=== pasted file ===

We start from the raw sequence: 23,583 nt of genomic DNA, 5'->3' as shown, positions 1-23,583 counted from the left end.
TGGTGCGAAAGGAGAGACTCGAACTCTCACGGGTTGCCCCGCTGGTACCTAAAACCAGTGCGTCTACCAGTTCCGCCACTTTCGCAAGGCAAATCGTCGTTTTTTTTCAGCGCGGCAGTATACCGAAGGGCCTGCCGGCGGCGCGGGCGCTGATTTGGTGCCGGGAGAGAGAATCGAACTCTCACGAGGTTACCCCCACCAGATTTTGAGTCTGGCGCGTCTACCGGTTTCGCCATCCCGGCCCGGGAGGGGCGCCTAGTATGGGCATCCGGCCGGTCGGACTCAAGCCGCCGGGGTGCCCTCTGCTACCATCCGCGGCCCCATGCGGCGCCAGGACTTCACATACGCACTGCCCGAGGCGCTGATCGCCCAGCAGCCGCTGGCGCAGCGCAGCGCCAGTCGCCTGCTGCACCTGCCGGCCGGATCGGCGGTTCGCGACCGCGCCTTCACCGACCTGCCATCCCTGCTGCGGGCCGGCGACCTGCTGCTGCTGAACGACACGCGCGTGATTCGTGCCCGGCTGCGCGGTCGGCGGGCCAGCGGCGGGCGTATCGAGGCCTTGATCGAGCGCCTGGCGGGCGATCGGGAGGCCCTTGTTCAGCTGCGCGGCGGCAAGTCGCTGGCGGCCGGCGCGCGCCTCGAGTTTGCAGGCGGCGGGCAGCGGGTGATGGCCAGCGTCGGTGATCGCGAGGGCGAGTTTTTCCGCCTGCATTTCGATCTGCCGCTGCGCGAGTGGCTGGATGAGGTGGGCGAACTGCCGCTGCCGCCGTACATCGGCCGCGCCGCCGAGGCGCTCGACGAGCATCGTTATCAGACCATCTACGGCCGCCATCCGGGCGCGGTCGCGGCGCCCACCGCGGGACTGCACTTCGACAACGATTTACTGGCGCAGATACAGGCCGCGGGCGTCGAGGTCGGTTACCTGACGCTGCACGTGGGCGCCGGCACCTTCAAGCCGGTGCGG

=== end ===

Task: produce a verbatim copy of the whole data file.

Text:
We start from the raw sequence: 23,583 nt of genomic DNA, 5'->3' as shown, positions 1-23,583 counted from the left end.
TGGTGCGAAAGGAGAGACTCGAACTCTCACGGGTTGCCCCGCTGGTACCTAAAACCAGTGCGTCTACCAGTTCCGCCACTTTCGCAAGGCAAATCGTCGTTTTTTTTCAGCGCGGCAGTATACCGAAGGGCCTGCCGGCGGCGCGGGCGCTGATTTGGTGCCGGGAGAGAGAATCGAACTCTCACGAGGTTACCCCCACCAGATTTTGAGTCTGGCGCGTCTACCGGTTTCGCCATCCCGGCCCGGGAGGGGCGCCTAGTATGGGCATCCGGCCGGTCGGACTCAAGCCGCCGGGGTGCCCTCTGCTACCATCCGCGGCCCCATGCGGCGCCAGGACTTCACATACGCACTGCCCGAGGCGCTGATCGCCCAGCAGCCGCTGGCGCAGCGCAGCGCCAGTCGCCTGCTGCACCTGCCGGCCGGATCGGCGGTTCGCGACCGCGCCTTCACCGACCTGCCATCCCTGCTGCGGGCCGGCGACCTGCTGCTGCTGAACGACACGCGCGTGATTCGTGCCCGGCTGCGCGGTCGGCGGGCCAGCGGCGGGCGTATCGAGGCCTTGATCGAGCGCCTGGCGGGCGATCGGGAGGCCCTTGTTCAGCTGCGCGGCGGCAAGTCGCTGGCGGCCGGCGCGCGCCTCGAGTTTGCAGGCGGCGGGCAGCGGGTGATGGCCAGCGTCGGTGATCGCGAGGGCGAGTTTTTCCGCCTGCATTTCGATCTGCCGCTGCGCGAGTGGCTGGATGAGGTGGGCGAACTGCCGCTGCCGCCGTACATCGGCCGCGCCGCCGAGGCGCTCGACGAGCATCGTTATCAGACCATCTACGGCCGCCATCCGGGCGCGGTCGCGGCGCCCACCGCGGGACTGCACTTCGACAACGATTTACTGGCGCAGATACAGGCCGCGGGCGTCGAGGTCGGTTACCTGACGCTGCACGTGGGCGCCGGCACCTTCAAGCCGGTGCGG